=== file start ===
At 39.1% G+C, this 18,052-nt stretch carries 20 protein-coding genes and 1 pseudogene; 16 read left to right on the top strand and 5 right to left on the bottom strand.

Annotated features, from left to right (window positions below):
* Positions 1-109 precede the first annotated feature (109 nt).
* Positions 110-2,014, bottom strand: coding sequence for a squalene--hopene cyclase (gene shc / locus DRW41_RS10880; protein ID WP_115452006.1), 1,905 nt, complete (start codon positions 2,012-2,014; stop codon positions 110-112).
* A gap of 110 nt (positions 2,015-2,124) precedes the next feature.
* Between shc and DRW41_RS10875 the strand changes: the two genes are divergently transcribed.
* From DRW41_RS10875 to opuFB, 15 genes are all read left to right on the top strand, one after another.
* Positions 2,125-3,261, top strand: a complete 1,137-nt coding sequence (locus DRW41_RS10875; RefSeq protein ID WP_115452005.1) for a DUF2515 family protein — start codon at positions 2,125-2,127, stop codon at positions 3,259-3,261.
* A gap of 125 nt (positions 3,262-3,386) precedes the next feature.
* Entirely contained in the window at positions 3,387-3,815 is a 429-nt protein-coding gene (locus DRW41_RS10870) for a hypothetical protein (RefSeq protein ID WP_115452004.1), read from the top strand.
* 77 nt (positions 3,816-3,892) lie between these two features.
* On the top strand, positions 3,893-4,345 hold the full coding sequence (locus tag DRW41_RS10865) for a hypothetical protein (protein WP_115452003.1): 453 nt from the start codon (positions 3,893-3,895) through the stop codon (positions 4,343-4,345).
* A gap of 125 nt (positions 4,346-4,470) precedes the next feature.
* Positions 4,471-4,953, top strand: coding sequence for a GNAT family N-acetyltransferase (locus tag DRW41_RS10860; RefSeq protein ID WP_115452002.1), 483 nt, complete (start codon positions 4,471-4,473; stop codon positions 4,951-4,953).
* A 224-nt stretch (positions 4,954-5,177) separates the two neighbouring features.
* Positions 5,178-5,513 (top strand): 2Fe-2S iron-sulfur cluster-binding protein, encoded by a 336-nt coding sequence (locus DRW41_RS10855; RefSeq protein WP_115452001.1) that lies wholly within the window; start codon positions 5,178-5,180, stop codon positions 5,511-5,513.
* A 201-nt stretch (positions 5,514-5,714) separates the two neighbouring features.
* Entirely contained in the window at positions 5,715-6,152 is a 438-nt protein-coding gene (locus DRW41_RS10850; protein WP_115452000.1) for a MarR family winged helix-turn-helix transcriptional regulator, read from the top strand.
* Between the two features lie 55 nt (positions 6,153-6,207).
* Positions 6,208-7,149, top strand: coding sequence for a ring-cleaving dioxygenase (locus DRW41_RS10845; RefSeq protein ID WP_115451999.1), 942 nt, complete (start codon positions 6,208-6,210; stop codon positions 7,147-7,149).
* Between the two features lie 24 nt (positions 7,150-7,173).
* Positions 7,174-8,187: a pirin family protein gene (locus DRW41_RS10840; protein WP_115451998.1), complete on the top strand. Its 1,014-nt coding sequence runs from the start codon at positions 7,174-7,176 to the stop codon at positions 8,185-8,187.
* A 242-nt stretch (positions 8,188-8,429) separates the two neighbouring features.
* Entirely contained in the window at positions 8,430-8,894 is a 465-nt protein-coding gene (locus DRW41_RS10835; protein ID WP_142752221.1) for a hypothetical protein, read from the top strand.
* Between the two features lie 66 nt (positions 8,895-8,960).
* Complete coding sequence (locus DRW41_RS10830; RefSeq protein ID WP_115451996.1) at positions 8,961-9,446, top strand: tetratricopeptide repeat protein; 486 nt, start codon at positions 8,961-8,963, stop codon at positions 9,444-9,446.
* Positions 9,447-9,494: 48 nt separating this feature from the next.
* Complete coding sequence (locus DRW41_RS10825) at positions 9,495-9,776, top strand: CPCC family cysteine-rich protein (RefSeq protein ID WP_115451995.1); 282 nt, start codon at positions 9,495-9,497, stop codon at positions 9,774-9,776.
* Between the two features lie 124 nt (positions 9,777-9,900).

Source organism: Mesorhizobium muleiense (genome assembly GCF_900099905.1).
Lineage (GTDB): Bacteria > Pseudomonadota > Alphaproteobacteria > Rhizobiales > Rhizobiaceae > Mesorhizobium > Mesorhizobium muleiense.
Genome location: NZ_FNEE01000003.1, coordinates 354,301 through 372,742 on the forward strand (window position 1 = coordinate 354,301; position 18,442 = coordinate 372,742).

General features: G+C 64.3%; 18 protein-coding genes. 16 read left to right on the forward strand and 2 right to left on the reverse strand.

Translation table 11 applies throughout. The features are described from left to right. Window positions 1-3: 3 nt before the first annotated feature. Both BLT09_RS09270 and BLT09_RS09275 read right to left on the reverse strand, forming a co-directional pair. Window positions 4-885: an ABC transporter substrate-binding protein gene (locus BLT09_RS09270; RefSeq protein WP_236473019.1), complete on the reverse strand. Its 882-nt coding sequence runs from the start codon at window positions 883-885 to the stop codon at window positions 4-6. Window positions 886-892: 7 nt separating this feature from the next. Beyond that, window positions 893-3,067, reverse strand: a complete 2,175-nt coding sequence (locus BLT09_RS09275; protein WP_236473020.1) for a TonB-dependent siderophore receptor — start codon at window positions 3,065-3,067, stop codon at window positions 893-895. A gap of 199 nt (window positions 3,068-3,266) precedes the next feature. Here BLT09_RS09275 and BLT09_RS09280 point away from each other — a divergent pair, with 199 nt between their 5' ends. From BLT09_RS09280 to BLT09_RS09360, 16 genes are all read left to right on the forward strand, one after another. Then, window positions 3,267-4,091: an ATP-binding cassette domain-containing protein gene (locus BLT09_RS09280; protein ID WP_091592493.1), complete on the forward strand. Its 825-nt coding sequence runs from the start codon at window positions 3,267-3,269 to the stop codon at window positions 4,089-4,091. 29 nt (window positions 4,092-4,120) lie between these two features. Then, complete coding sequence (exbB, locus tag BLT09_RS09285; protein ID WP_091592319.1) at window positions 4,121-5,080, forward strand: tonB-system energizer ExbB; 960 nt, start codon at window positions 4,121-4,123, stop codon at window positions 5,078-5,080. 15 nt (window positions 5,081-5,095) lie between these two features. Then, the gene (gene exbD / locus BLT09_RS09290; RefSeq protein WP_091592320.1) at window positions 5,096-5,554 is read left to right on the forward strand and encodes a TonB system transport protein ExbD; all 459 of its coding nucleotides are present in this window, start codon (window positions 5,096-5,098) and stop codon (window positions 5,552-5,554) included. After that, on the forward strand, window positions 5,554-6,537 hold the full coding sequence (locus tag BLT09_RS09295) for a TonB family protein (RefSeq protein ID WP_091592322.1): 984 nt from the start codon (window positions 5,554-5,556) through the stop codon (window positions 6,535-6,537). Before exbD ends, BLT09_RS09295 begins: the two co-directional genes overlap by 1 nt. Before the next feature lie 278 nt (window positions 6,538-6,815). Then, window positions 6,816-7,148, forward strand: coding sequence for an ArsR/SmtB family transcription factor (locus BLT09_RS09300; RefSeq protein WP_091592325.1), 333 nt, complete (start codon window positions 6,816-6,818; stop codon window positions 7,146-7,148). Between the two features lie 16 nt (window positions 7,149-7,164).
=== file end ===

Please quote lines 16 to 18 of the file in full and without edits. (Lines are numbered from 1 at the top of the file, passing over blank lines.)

* Positions 5,178-5,513 (top strand): 2Fe-2S iron-sulfur cluster-binding protein, encoded by a 336-nt coding sequence (locus DRW41_RS10855; RefSeq protein WP_115452001.1) that lies wholly within the window; start codon positions 5,178-5,180, stop codon positions 5,511-5,513.
* A 201-nt stretch (positions 5,514-5,714) separates the two neighbouring features.
* Entirely contained in the window at positions 5,715-6,152 is a 438-nt protein-coding gene (locus DRW41_RS10850; protein WP_115452000.1) for a MarR family winged helix-turn-helix transcriptional regulator, read from the top strand.